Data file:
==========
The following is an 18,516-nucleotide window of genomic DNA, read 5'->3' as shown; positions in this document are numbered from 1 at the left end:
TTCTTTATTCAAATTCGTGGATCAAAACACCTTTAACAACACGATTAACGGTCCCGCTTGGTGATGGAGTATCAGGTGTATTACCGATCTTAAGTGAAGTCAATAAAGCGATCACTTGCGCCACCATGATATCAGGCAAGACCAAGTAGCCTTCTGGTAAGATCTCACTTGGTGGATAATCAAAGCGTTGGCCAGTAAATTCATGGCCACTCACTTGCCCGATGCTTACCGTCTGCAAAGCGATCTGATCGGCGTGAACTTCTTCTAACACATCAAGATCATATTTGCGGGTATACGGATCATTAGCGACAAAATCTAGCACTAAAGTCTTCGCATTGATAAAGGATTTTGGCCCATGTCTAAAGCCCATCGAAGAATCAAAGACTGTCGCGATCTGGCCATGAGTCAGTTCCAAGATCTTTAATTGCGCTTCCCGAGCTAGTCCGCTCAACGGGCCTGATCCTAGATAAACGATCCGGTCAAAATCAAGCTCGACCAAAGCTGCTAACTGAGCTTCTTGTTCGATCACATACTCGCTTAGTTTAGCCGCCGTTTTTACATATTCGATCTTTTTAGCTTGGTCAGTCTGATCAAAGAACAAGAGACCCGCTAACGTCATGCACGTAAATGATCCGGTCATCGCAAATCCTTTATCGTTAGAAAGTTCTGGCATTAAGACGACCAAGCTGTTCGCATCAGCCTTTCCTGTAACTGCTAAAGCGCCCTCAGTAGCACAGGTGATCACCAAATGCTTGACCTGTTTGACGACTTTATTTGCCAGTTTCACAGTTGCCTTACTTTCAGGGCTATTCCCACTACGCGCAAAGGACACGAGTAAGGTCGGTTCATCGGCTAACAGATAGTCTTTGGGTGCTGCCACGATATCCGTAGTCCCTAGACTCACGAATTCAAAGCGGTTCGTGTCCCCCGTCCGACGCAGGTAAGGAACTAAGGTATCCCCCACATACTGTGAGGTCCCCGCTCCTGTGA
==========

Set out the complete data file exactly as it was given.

The following is an 18,516-nucleotide window of genomic DNA, read 5'->3' as shown; positions in this document are numbered from 1 at the left end:
TTCTTTATTCAAATTCGTGGATCAAAACACCTTTAACAACACGATTAACGGTCCCGCTTGGTGATGGAGTATCAGGTGTATTACCGATCTTAAGTGAAGTCAATAAAGCGATCACTTGCGCCACCATGATATCAGGCAAGACCAAGTAGCCTTCTGGTAAGATCTCACTTGGTGGATAATCAAAGCGTTGGCCAGTAAATTCATGGCCACTCACTTGCCCGATGCTTACCGTCTGCAAAGCGATCTGATCGGCGTGAACTTCTTCTAACACATCAAGATCATATTTGCGGGTATACGGATCATTAGCGACAAAATCTAGCACTAAAGTCTTCGCATTGATAAAGGATTTTGGCCCATGTCTAAAGCCCATCGAAGAATCAAAGACTGTCGCGATCTGGCCATGAGTCAGTTCCAAGATCTTTAATTGCGCTTCCCGAGCTAGTCCGCTCAACGGGCCTGATCCTAGATAAACGATCCGGTCAAAATCAAGCTCGACCAAAGCTGCTAACTGAGCTTCTTGTTCGATCACATACTCGCTTAGTTTAGCCGCCGTTTTTACATATTCGATCTTTTTAGCTTGGTCAGTCTGATCAAAGAACAAGAGACCCGCTAACGTCATGCACGTAAATGATCCGGTCATCGCAAATCCTTTATCGTTAGAAAGTTCTGGCATTAAGACGACCAAGCTGTTCGCATCAGCCTTTCCTGTAACTGCTAAAGCGCCCTCAGTAGCACAGGTGATCACCAAATGCTTGACCTGTTTGACGACTTTATTTGCCAGTTTCACAGTTGCCTTACTTTCAGGGCTATTCCCACTACGCGCAAAGGACACGAGTAAGGTCGGTTCATCGGCTAACAGATAGTCTTTGGGTGCTGCCACGATATCCGTAGTCCCTAGACTCACGAATTCAAAGCGGTTCGTGTCCCCCGTCCGACGCAGGTAAGGAACTAAGGTATCCCCCACATACTGTGAGGTCCCCGCTCCTGTGA